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Inductive and deductive approach to grammar



Teaching grammar has been a controversial issue for centuries. Some people perceive it as essential to teaching any foreign language (for example those in favour of Grammar Translation Method), whereas others view it as an impediment to second language acquisition. Even experts on language teaching from the past and contemporary linguists like Stephen Krashen, who once said “The effects of grammar teaching… are peripheral and fragile,” seem to question the very idea of including grammar lessons in second language teaching. This incessant debate over the usefulness and the form of grammar teaching (and, consequently, of grammar instruction), in which as of yet no one has been able to support their claims with an unquestionably conclusive research, has resulted in plenty of different methods and techniques of formulating grammar instruction, among which two stand out, namely inductive and deductive method.


The former is based on the assumption that knowledge of grammatical rules should be acquired through exposure to samples of speech that present a particular construction. Students are to elicit the rule from the given input and subconsciously learn it by recognizing the reoccurring patterns. Proponents of deductive approach to grammar instruction, on the other hand, claim that an introduction of a new structure should be commenced with an explicit presentation of the rule that governs the structure. The presentation is followed by examples which show to students how the rule is used in context.


As we can see, these two methods are completely different and simultaneous use of both is impracticable. The rift that divides them finds, obviously, reflection in the results that they produce.


Firstly, let’s analyze how they affect students and the teacher. Deductive approach is certainly easier to apply and leaves little room for mistakes providing that the rule is concisely and clearly stated. It makes students feel secure and provides them with a tool with which to tackle the tasks at hand. Not only is their confidence reinforced by numerous examples, but also by the fact that the scope of what is expected of them is very clearly defined. Moreover, deductive method does not require much preparation on the part of the teacher. His work boils down to producing a comprehensible and lucid definition which can be easily applied in the exercises that follow.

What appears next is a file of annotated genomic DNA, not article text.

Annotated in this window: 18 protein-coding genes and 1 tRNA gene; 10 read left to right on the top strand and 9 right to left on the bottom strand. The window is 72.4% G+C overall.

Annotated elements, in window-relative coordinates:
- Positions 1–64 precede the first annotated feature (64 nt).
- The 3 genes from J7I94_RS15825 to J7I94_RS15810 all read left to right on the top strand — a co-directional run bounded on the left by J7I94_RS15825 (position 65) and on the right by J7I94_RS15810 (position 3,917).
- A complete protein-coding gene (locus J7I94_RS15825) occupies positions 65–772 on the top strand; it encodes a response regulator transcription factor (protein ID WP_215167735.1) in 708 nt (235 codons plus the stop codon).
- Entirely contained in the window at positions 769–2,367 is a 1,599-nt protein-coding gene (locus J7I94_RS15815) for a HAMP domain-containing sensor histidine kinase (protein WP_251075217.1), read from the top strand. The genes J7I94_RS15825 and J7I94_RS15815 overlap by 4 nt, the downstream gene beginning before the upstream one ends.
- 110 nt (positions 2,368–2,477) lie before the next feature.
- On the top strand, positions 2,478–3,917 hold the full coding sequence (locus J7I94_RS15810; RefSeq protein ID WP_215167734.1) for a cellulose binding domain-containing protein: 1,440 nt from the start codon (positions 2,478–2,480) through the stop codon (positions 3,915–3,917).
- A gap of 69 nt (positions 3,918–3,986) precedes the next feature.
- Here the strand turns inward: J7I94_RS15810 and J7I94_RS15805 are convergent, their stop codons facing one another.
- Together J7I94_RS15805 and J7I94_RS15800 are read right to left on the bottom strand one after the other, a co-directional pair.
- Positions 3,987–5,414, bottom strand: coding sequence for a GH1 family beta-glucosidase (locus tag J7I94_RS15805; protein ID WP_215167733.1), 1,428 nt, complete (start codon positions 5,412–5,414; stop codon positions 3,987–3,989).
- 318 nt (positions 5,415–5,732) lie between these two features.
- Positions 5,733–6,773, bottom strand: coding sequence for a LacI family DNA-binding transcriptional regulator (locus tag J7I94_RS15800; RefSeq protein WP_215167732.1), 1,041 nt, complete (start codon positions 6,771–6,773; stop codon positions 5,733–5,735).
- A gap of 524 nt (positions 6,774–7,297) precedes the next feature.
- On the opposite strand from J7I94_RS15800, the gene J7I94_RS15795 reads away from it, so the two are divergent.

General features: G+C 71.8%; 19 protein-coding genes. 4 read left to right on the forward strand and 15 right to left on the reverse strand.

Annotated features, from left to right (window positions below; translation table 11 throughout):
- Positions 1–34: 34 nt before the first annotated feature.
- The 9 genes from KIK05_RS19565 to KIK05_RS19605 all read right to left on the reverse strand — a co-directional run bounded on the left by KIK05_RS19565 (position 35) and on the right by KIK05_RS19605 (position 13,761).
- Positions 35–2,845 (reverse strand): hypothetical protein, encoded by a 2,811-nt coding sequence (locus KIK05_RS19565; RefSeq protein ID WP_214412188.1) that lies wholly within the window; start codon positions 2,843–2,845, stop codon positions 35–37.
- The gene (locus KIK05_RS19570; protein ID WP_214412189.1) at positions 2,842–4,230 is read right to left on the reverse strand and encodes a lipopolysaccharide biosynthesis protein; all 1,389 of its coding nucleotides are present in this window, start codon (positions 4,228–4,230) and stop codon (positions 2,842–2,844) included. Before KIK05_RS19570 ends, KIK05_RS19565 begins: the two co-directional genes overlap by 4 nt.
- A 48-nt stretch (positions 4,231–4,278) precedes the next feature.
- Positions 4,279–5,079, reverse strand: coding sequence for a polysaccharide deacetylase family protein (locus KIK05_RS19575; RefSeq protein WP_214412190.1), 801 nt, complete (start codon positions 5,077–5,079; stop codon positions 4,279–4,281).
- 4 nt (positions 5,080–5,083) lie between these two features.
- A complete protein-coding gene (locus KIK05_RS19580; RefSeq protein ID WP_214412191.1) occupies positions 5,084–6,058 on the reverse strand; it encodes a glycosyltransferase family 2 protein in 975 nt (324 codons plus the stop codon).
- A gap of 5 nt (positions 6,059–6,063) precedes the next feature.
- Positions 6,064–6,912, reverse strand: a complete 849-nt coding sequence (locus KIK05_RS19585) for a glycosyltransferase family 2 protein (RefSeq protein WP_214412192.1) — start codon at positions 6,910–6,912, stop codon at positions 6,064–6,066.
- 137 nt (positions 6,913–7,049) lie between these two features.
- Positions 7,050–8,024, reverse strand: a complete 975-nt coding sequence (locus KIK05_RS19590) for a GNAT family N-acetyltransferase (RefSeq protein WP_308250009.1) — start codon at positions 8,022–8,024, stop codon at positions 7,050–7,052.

Nonetheless, it also has some quite significant disadvantages that cannot be disregarded. The most important one is lack of students’ involvement and struggle for understanding, which may result in the lesson being teacher-centered and not demanding in terms of creativity and imagination. Teacher’s incompetence may deteriorate the situation further; if he is unable to state the rule explicitly, back it up with relevant examples and adjust the use of metalanguage to the needs of his students, then even the simpliest grammar instruction can become ambiguous, and breed confusion and discouragement.


When it comes to inductive method of presenting grammar instruction, it succeeds almost in every area where deductive method fails. Its major advantage is the fact that it encourages mental effort and forces students to rely on their intelligence and the ability to analyze and make connections between particular samples of speech. Knowledge obtained through the subconscious process of identification and incorporation of the presented grammatical rules into ones language system is characterized by greater permanence and can be put into practice without conscious and time-consuming examination of the context from the grammatical point of view. But here, too, much depends on the teacher. Choosing examples that will guide students to the desired conclusions is an awfully demanding and risky task. Not being able to delineate the path leading to a particular grammatical point with appropriate instances, the teacher puts on the line the whole lesson. Moreover, inductive method may take a lot of valuable time (in case when students are not able to come up with the rule implied in the given sentences) that could be devoted to practice and production. Hence the question arises: are we ready to risk that much?